PETE AGUILAR: I'm not going to get ahead of what our report may or may not say. And I know you're asking personally --
MARGARET BRENNAN: Congressman Schiff and Cheney have said that.
PETE AGUILAR: Yes. Yes.
MARGARET BRENNAN: You're not, sir?
PETE AGUILAR: Look, I think -- I think that the evidence is - is pretty clear. I think we laid out a case to the American public who is responsible, who is primarily responsible for whipping up that crowd, sending them to the Capitol, and people's lives being endangered and Capitol Police officers losing their lives. I think it's pretty clear, based on the evidence, based on the hearings that we've done, who was responsible.
But, right now, we're to the point, we have a couple weeks remaining here, and we're going to have more to say, the committee is going to have more to say on this, through our documents and through our public releases. So, I don't want to get ahead of that.
MARGARET BRENNAN: The possibly incoming speaker of the House, Kevin McCarthy, has vowed to hold hearings about why the Capitol complex wasn't secure on January 6th. And he has faulted your committee for not focusing enough on this. How do you respond to that question of why there isn't more of a focus on security breakdowns?
PETE AGUILAR: If and when that individual becomes the possible speaker and can count the votes to get there, I have my - I have my doubts. Look, we stand willing for anybody to stand the test of time and to look at the history of the documents of what we've put forward.
But we are talking about security. We are talking about what happened that day. I think that what's happening is Kevin McCarthy has to do anything he can to appease the MAGA extremists within his party. He's trying to count to 218. If that means sending subpoenas to the committee members, if that means being tough to committee members, that's what he has to do right now because he's practically auctioning off real estate in the Capitol in order to secure the votes.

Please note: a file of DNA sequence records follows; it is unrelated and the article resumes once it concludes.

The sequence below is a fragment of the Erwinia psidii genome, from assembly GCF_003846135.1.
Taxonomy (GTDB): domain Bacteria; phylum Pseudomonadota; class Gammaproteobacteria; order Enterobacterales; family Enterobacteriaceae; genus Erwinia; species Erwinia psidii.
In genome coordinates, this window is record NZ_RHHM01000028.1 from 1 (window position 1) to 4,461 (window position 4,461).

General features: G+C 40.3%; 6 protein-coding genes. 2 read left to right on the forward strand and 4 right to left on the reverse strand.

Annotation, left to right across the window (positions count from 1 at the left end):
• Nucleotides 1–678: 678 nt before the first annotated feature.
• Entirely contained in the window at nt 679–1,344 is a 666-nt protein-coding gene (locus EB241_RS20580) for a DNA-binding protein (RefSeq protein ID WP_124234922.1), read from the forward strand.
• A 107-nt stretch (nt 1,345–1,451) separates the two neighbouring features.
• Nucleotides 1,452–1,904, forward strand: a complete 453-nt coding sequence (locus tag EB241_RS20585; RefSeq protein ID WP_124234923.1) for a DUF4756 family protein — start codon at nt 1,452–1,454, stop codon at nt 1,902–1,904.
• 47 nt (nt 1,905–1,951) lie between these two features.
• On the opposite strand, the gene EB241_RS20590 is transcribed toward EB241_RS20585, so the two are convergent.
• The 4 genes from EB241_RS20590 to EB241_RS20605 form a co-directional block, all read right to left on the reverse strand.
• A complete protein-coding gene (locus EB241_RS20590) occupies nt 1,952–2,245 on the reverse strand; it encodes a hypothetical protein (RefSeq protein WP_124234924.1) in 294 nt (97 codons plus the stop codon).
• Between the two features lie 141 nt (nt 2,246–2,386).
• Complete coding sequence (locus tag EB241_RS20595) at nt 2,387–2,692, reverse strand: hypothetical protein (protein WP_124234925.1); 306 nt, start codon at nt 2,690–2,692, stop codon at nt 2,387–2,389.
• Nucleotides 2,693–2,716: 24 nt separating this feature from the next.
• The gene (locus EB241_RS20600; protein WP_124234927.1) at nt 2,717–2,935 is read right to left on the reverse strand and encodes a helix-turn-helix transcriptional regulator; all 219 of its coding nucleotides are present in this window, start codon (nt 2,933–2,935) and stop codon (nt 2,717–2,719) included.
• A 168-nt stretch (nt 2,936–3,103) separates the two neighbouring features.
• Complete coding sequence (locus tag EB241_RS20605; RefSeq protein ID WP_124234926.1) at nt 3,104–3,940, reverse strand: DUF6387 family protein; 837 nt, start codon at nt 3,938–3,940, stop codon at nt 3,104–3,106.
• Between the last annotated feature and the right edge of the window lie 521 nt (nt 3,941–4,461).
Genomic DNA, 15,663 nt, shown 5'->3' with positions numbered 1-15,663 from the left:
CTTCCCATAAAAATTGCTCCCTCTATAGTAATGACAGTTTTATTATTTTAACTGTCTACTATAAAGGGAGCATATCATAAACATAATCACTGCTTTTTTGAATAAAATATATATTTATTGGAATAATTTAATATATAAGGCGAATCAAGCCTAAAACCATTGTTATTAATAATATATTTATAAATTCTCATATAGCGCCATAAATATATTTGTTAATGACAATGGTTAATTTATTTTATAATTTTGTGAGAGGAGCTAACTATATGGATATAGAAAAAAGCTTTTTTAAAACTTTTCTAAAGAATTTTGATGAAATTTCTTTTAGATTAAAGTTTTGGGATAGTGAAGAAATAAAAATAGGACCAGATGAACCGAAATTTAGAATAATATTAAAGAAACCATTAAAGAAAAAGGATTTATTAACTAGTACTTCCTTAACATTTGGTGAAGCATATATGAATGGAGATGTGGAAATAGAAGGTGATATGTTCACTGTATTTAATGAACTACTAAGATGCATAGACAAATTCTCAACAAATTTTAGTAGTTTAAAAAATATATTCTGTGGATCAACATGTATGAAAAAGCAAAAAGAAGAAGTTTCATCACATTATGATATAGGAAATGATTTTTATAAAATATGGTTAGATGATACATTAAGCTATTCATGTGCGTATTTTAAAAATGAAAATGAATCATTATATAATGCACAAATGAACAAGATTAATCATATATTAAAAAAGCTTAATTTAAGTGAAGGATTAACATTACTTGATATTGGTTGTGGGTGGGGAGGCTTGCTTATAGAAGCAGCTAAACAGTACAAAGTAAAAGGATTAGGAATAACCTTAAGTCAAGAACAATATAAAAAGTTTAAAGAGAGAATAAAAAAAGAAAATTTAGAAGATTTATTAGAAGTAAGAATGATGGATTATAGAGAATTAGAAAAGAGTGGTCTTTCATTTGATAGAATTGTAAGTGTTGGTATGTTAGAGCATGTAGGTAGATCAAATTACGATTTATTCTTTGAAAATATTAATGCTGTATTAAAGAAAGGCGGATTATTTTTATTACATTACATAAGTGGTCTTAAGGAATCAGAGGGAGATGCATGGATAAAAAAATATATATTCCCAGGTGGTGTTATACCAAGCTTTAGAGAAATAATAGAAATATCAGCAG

MARGARET BRENNAN: Well, he is also one of the people that your committee has asked to come speak and share information. Has -- he has refused to do so. Jim Jordan also potentially in a leadership role has refused to do so.
What consequences do you think there should be? Should there be criminal referrals? I don't even know if you can do that, can you?
PETE AGUILAR: No, that's not our -- that's not our intent. What we wanted to lay out to the American public is that those individuals, Jim Jordan and Kevin McCarthy, are fact witnesses to the events that happened. They talked to the president multiple times on that day. There's information that they can share. There's information that they shared on national TV and to their own colleagues in that moment. The fact that they don't want to share it to us so we can put together a fulsome report just shows that they aren't unbiased. And so that's why there's a little smirk when you asked me about Kevin McCarthy and January 6th because he's someone who hasn't been completely honest about what he knows and what happened that day.
MARGARET BRENNAN: Congressman, congratulations on the historic achievement. I know you said it means a lot for your family and for people back home. And I do want to acknowledge being the first is a big deal.
PETE AGUILAR: Thank you so much. I appreciate it, Margaret.
MARGARET BRENNAN: Thank you very much for joining us.
We'll be right back with former Attorney General Eric Holder.
So, stay with us.